The memories evaporated, leaving me alone in a deserted room. Empty hangers lined the closet, and childhood mementos sat abandoned on the shelves. For the first time, the reality of what the change meant began to fully sink in. I was leaving my family, my friends, my school, my town. I was even leaving the pizza place where we’d hung out every Friday night since junior high. I wasn’t just stepping outside my comfort zone; I was letting go of everything I’d ever known. That’s when the cute fuzzy ball of nervous anticipation unexpectedly morphed into a monster panic attack, and resistance reared its ugly head.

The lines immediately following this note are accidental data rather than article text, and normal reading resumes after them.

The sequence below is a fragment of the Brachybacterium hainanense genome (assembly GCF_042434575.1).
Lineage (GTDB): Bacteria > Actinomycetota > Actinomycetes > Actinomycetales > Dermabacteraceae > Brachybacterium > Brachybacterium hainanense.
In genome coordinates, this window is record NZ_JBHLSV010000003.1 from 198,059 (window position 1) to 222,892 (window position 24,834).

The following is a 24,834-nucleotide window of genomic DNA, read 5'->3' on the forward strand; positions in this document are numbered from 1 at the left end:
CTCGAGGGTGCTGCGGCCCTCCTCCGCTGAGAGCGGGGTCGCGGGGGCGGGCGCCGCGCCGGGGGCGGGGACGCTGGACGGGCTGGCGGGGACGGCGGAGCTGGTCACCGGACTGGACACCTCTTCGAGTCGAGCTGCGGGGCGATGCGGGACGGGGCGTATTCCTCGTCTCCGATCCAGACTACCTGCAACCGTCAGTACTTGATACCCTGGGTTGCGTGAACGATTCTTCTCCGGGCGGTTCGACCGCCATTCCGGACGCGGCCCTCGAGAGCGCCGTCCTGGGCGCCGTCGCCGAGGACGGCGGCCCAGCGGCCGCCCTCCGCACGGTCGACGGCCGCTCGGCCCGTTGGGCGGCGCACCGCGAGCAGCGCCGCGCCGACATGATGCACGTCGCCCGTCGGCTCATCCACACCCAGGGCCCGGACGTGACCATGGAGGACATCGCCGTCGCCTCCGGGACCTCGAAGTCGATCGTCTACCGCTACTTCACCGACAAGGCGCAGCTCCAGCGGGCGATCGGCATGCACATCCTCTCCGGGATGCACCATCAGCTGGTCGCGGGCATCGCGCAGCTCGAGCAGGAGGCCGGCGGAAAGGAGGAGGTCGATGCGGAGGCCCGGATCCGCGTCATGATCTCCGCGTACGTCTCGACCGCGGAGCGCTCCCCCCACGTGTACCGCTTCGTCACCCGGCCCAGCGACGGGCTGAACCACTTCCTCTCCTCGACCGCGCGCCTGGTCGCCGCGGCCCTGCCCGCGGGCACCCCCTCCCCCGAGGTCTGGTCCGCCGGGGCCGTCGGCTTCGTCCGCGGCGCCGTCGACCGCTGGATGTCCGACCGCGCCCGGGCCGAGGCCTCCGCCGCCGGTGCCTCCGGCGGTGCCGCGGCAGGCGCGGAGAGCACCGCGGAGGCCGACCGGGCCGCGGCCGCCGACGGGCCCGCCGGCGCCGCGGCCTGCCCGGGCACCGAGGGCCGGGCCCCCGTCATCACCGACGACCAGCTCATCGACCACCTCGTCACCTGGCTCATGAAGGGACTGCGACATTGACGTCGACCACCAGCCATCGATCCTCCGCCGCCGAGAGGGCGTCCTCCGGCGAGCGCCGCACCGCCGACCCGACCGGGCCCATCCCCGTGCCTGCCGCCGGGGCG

Growth requires change. (Period.) What we may not realize is that change in turn requires transition. Specifically, I needed to transition

psychologically from what was to what will be as a result of the change. As an inexperienced teenager (who thought she was a grown-up) striking out on an adventure, the letting go of what was and allowing the what will be suddenly seemed overwhelming.

“Fail at what?” my father asked. He stared at me as I sat cross-legged, hugging my knees, wrapped into a little ball on my bed. His eyebrow arched as his mouth pulled back into a smile of baffled amusement. “Classes haven’t even started yet. What are you going to fail?” “EVERYTHING!” I wailed. “I just know I’m going to FAIL COLLEGE!”

My father was not one for drama, or any strong emotion really. He was a man who liked tangible facts.

“Past behavior is the best indicator of future behavior,” he counseled. “You’ve always done well in school. Why do you think you would fail now?”